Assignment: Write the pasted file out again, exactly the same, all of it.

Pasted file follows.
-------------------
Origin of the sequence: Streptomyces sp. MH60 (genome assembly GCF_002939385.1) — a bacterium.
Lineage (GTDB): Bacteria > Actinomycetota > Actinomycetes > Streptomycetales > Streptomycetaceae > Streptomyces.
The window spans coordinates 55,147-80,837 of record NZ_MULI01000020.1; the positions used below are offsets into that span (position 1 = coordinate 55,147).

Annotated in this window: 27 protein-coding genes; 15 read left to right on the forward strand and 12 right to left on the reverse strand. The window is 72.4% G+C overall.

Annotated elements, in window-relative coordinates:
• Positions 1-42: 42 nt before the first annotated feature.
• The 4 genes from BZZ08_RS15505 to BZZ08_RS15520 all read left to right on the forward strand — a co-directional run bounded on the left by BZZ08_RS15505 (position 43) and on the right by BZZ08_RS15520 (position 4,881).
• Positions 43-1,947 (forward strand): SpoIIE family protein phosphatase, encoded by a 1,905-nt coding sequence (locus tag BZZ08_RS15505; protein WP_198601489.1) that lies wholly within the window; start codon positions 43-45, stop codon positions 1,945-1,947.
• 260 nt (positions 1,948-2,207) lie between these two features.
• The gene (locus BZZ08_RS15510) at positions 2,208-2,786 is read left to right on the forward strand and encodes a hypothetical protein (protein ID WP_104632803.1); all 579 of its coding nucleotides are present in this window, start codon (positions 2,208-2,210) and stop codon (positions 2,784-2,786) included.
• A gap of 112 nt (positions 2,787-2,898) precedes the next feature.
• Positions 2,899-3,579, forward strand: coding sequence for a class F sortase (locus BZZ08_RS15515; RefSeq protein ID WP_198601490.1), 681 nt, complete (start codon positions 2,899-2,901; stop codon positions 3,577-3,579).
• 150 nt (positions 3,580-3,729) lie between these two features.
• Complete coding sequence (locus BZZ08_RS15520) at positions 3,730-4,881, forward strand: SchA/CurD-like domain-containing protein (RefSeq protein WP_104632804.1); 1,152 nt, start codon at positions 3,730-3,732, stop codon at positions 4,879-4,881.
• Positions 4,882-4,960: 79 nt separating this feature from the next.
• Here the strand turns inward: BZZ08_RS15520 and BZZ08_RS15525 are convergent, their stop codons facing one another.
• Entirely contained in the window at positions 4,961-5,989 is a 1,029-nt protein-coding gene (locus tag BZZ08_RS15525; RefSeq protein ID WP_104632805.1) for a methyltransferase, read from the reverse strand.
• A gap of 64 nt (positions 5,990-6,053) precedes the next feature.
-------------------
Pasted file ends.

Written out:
Origin of the sequence: Streptomyces sp. MH60 (genome assembly GCF_002939385.1) — a bacterium.
Lineage (GTDB): Bacteria > Actinomycetota > Actinomycetes > Streptomycetales > Streptomycetaceae > Streptomyces.
The window spans coordinates 55,147-80,837 of record NZ_MULI01000020.1; the positions used below are offsets into that span (position 1 = coordinate 55,147).

Annotated in this window: 27 protein-coding genes; 15 read left to right on the forward strand and 12 right to left on the reverse strand. The window is 72.4% G+C overall.

Annotated elements, in window-relative coordinates:
• Positions 1-42: 42 nt before the first annotated feature.
• The 4 genes from BZZ08_RS15505 to BZZ08_RS15520 all read left to right on the forward strand — a co-directional run bounded on the left by BZZ08_RS15505 (position 43) and on the right by BZZ08_RS15520 (position 4,881).
• Positions 43-1,947 (forward strand): SpoIIE family protein phosphatase, encoded by a 1,905-nt coding sequence (locus tag BZZ08_RS15505; protein WP_198601489.1) that lies wholly within the window; start codon positions 43-45, stop codon positions 1,945-1,947.
• 260 nt (positions 1,948-2,207) lie between these two features.
• The gene (locus BZZ08_RS15510) at positions 2,208-2,786 is read left to right on the forward strand and encodes a hypothetical protein (protein ID WP_104632803.1); all 579 of its coding nucleotides are present in this window, start codon (positions 2,208-2,210) and stop codon (positions 2,784-2,786) included.
• A gap of 112 nt (positions 2,787-2,898) precedes the next feature.
• Positions 2,899-3,579, forward strand: coding sequence for a class F sortase (locus BZZ08_RS15515; RefSeq protein ID WP_198601490.1), 681 nt, complete (start codon positions 2,899-2,901; stop codon positions 3,577-3,579).
• 150 nt (positions 3,580-3,729) lie between these two features.
• Complete coding sequence (locus BZZ08_RS15520) at positions 3,730-4,881, forward strand: SchA/CurD-like domain-containing protein (RefSeq protein WP_104632804.1); 1,152 nt, start codon at positions 3,730-3,732, stop codon at positions 4,879-4,881.
• Positions 4,882-4,960: 79 nt separating this feature from the next.
• Here the strand turns inward: BZZ08_RS15520 and BZZ08_RS15525 are convergent, their stop codons facing one another.
• Entirely contained in the window at positions 4,961-5,989 is a 1,029-nt protein-coding gene (locus tag BZZ08_RS15525; RefSeq protein ID WP_104632805.1) for a methyltransferase, read from the reverse strand.
• A gap of 64 nt (positions 5,990-6,053) precedes the next feature.